This week, Iran restarted enriching uranium at the 20% level after a bill passed by parliament, which forced the move, was finally implemented. Also, a military build up from the U.S. in the Persian Gulf coincided with the one year anniversary of the assassination of Iranian general Qassem Soleimani. Please see our breakdown and analysis of events below:
Iran Increases its Uranium Enrichment to 20% At Fordow
- Rouhani Administration Forced into Enrichment Following Parliamentary Bill
- In a tweet on Monday, Iran’s Foreign Minister Javad Zarif said that “We resumed 20% enrichment, as legislated by our Parliament. IAEA has been duly notified.” He went on to say that “our measures are fully reversible upon FULL compliance by ALL.” Iranian state television also quoted spokesman Ali Rabiei, the administration’s spokesman, as saying that President Hassan Rouhani had given the order for 20% enrichment to begin at the Fordow facility.
- Iran’s Deputy Foreign Minister, Ali Araghchi said that if “other parties return into compliance, we will review the move and return to our commitments under the JCPOA,” and highlighted that “20% enrichment can be reversed in a short time.”
- While uranium enriched up to 20% Uranium-235 is lower than weapons-grade uranium, as the purity becomes higher the pathway to weapons-grade becomes shorter. Iran enriched at the near-20% level prior to the 2013 interim nuclear deal, but stopped during the deal’s implementation and held off enriching at that level throughout the Trump administration’s ‘maximum pressure’ campaign.
- Enrichment at this level occurred weeks after a bill was passed by Iran’s parliament that requires the government to increase both its uranium stockpile and the enrichment level. The Rouhani government opposed the passage of the bill for fear that it would complicate a mutual return to compliance by the U.S. and Iran to the JCPOA.
- The administration seemingly accelerated its plans to enrich at 20% after Rouhani’s Vice President said last week that Iran’s Atomic Energy Organization will need to produce a report on the financial & technical requirements for 20% enrichment 2 months before the process would begin. This was originally seen as a stalling tactic to delay the implementation of the bill.
- However, Rouhani seems to have lost the procedural battle between his administration and parliament, forcing his administration to enrich at this level faster than he would have liked.
- The increase to 20% is an escalatory step, but like all of Iran’s steps since Trump’s JCPOA withdrawal, it is reversible and should not jeopardize a mutual return to compliance to the JCPOA. After the signing of the nuclear deal in 2015, Iran either sold its 20% uranium on international markets, down-blended the excess, exported it to Russia, or fabricated it into fuel for Iran’s research reactor, which creates medical isotopes. Iran can do the same thing with the 20% uranium it accumulates between now and when Biden returns to the deal. Moreover, since it will take months for Iran to accumulate a concerning amount of uranium enriched at 20%, this move does not create an immediate proliferation risk.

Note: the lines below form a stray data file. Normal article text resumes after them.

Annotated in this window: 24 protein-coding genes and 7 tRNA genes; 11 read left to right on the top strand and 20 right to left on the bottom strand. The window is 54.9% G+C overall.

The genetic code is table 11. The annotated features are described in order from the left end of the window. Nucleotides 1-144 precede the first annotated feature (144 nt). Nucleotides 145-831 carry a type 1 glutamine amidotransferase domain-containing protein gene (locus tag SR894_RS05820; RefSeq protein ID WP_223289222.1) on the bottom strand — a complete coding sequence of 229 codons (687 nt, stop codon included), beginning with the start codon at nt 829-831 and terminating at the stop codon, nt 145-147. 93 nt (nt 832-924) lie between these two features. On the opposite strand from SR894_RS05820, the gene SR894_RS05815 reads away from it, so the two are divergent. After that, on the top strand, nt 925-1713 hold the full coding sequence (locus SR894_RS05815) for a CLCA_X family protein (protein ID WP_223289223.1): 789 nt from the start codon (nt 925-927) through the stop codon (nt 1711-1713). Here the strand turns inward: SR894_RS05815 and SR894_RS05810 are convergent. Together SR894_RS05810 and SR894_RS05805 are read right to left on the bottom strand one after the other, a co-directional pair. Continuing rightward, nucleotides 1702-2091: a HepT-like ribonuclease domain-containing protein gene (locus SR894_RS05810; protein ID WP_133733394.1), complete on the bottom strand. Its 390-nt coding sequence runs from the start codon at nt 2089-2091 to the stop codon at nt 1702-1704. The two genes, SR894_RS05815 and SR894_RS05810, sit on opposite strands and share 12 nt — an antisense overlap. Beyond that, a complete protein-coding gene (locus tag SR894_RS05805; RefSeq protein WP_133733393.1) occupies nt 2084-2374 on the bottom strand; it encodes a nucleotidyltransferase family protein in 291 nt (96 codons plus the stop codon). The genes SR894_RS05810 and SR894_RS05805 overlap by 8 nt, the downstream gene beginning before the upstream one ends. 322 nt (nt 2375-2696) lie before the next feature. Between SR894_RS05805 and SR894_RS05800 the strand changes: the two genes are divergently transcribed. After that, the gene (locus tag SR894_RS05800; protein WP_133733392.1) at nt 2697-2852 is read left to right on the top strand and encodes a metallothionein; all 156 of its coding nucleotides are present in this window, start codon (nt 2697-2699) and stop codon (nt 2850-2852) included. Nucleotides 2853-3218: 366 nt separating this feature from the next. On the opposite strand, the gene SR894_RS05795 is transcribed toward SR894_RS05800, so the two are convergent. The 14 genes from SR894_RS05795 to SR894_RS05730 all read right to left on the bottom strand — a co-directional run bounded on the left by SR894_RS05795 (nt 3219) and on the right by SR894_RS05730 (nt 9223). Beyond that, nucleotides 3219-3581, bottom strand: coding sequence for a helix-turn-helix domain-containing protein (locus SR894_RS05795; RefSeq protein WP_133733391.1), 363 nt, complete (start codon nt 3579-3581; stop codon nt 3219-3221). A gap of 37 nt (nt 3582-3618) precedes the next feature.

- The choice of enriching at 20% at Fordow seems telling on how the administration may use the parliamentary bill to their advantage. The law did not stipulate where the administration must begin enriching at 20%, therefore the decision to begin at Fordow, a facility built deep underground, was made by the Rouhani administration. There may be technical reasons for enriching at Fordow, but restarting 20% enrichment at the site will exacerbate concerns given the securitized nature of the site.
- The administration’s criticisms of the law seem genuine since the bill reduced Rouhani’s flexibility in relations to Biden, allows parliament to take credit for potentially bringing the US back into compliance with the deal, and diminishes his power over the nuclear file. By writing the bylaws in a certain way, he had hoped to delay the most sensitive aspects of the parliamentary bill, including 20% enrichment. But having now lost that fight, he will look to leverage the law to pressure Biden to restore the JCPOA while pushing back on the Trump administration’s escalations in the region surrounding the anniversary of Soleimani’s assassiantion.